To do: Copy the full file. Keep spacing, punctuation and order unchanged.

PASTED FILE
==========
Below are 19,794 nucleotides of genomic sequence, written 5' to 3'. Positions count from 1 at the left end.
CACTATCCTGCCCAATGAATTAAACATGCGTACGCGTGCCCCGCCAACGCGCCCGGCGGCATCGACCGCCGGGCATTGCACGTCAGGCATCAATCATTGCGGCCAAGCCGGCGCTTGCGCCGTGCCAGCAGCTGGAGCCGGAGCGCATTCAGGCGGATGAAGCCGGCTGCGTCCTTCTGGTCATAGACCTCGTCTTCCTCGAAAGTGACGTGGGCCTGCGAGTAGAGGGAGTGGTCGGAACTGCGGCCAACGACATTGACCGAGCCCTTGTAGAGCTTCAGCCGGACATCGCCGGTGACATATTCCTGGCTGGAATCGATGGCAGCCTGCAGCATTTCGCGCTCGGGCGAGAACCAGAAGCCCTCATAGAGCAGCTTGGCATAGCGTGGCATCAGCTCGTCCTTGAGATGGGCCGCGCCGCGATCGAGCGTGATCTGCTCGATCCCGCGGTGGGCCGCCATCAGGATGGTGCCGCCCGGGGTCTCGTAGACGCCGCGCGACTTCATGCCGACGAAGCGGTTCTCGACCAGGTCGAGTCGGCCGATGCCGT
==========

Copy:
Below are 19,794 nucleotides of genomic sequence, written 5' to 3'. Positions count from 1 at the left end.
CACTATCCTGCCCAATGAATTAAACATGCGTACGCGTGCCCCGCCAACGCGCCCGGCGGCATCGACCGCCGGGCATTGCACGTCAGGCATCAATCATTGCGGCCAAGCCGGCGCTTGCGCCGTGCCAGCAGCTGGAGCCGGAGCGCATTCAGGCGGATGAAGCCGGCTGCGTCCTTCTGGTCATAGACCTCGTCTTCCTCGAAAGTGACGTGGGCCTGCGAGTAGAGGGAGTGGTCGGAACTGCGGCCAACGACATTGACCGAGCCCTTGTAGAGCTTCAGCCGGACATCGCCGGTGACATATTCCTGGCTGGAATCGATGGCAGCCTGCAGCATTTCGCGCTCGGGCGAGAACCAGAAGCCCTCATAGAGCAGCTTGGCATAGCGTGGCATCAGCTCGTCCTTGAGATGGGCCGCGCCGCGATCGAGCGTGATCTGCTCGATCCCGCGGTGGGCCGCCATCAGGATGGTGCCGCCCGGGGTCTCGTAGACGCCGCGCGACTTCATGCCGACGAAGCGGTTCTCGACCAGGTCGAGTCGGCCGATGCCGT